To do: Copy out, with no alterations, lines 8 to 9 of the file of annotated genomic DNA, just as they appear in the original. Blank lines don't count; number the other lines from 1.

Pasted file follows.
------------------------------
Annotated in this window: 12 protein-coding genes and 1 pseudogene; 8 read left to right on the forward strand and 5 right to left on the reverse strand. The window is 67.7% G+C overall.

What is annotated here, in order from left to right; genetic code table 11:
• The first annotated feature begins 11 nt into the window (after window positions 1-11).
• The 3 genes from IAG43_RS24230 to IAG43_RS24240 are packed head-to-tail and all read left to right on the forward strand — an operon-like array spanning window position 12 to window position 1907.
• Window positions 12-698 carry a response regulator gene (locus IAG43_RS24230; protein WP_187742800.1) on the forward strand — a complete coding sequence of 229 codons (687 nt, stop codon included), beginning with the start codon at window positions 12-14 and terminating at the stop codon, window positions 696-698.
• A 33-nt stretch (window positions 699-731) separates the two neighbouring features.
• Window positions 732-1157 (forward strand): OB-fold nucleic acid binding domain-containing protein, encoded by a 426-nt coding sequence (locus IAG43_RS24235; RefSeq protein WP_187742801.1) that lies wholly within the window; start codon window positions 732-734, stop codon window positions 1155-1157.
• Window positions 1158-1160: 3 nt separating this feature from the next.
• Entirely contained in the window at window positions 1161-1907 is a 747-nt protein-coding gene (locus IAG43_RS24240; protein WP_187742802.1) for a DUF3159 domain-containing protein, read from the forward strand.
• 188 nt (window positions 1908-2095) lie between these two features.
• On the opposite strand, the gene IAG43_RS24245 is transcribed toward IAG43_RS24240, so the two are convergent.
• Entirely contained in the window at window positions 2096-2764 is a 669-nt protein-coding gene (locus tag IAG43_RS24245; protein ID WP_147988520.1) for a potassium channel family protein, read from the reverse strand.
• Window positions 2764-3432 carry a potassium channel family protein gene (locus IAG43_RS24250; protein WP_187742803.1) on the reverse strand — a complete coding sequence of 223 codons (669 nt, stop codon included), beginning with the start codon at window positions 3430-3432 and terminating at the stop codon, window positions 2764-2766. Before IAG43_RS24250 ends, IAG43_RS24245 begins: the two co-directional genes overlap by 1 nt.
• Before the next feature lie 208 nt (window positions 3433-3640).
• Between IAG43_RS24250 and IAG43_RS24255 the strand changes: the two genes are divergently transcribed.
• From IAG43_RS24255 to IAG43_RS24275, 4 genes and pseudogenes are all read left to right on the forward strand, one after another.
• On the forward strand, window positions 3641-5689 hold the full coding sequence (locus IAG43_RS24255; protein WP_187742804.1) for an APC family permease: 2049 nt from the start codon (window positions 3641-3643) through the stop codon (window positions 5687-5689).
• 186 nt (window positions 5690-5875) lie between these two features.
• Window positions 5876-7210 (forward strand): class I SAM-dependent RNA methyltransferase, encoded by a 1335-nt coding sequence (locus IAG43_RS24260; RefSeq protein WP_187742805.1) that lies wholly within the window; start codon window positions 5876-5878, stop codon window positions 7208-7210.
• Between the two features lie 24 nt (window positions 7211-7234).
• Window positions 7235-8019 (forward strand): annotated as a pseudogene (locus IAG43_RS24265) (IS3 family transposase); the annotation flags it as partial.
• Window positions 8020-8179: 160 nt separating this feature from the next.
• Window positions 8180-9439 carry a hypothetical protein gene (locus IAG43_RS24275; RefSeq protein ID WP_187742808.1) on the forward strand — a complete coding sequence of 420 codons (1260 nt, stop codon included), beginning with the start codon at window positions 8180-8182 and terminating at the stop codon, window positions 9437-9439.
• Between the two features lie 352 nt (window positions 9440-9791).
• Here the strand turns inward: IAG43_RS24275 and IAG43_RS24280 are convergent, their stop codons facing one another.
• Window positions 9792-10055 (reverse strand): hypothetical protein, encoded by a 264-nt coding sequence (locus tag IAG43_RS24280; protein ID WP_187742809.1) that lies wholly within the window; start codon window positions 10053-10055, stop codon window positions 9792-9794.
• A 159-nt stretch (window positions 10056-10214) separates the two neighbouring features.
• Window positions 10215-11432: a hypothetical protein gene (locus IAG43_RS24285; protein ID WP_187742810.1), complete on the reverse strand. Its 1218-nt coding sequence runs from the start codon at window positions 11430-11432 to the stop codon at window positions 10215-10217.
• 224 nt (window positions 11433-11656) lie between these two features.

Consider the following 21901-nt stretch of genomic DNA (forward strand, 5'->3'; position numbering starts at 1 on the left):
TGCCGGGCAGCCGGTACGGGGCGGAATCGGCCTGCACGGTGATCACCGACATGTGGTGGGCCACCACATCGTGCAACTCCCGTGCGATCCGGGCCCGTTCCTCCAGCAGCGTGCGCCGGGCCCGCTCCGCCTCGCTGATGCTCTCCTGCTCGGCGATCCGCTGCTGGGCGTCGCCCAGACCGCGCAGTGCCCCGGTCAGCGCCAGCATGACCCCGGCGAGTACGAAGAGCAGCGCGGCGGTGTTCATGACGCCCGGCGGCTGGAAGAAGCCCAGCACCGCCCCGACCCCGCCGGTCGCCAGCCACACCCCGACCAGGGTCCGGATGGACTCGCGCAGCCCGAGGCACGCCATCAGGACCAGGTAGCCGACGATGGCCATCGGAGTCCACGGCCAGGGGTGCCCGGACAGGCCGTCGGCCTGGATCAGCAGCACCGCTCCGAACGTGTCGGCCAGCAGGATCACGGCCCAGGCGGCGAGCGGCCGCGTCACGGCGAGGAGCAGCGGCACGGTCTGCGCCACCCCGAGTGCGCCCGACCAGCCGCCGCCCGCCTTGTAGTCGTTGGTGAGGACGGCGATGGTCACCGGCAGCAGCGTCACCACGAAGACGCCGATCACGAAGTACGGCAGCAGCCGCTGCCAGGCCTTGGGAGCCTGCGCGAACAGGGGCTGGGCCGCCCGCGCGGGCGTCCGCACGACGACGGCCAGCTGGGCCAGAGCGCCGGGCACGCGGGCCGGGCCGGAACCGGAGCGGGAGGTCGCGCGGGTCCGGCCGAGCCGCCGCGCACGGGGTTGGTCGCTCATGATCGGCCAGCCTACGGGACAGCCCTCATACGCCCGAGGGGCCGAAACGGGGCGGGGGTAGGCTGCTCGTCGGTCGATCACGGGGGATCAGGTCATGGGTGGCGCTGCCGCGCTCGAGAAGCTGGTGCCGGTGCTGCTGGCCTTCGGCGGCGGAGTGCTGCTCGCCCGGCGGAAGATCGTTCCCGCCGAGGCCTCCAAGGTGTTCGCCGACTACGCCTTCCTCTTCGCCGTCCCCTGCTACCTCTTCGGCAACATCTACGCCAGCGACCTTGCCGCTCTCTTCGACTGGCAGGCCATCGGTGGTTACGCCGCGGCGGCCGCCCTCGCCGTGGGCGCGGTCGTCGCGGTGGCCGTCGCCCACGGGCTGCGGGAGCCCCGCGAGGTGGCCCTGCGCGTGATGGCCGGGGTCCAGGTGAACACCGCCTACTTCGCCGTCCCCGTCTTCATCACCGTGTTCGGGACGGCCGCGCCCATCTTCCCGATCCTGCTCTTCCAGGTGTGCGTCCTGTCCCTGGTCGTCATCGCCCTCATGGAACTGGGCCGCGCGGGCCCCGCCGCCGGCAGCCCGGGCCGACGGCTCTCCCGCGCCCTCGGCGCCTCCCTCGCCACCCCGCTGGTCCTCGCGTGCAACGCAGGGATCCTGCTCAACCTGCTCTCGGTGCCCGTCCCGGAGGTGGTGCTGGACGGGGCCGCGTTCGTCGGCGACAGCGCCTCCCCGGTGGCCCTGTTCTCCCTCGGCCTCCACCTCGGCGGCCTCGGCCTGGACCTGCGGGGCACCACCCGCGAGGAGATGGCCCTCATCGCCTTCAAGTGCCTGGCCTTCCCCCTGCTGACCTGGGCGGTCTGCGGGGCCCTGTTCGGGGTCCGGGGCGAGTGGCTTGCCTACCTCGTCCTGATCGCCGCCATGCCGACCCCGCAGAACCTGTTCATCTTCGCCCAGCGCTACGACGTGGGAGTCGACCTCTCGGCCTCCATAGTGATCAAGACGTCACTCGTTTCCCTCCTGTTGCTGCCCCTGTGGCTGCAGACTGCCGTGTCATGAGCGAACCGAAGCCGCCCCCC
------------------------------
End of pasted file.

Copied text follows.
• Window positions 1158-1160: 3 nt separating this feature from the next.
• Entirely contained in the window at window positions 1161-1907 is a 747-nt protein-coding gene (locus IAG43_RS24240; protein WP_187742802.1) for a DUF3159 domain-containing protein, read from the forward strand.